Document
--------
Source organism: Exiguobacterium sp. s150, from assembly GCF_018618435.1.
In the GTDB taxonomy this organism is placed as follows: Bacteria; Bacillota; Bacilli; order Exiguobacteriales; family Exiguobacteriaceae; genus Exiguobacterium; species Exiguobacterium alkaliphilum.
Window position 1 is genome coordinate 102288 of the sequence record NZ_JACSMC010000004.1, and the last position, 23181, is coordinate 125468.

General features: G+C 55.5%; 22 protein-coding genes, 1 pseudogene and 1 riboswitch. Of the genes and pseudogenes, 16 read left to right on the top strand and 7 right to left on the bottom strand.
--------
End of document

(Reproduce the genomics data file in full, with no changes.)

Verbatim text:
Source organism: Exiguobacterium sp. s150, from assembly GCF_018618435.1.
In the GTDB taxonomy this organism is placed as follows: Bacteria; Bacillota; Bacilli; order Exiguobacteriales; family Exiguobacteriaceae; genus Exiguobacterium; species Exiguobacterium alkaliphilum.
Window position 1 is genome coordinate 102288 of the sequence record NZ_JACSMC010000004.1, and the last position, 23181, is coordinate 125468.

General features: G+C 55.5%; 22 protein-coding genes, 1 pseudogene and 1 riboswitch. Of the genes and pseudogenes, 16 read left to right on the top strand and 7 right to left on the bottom strand.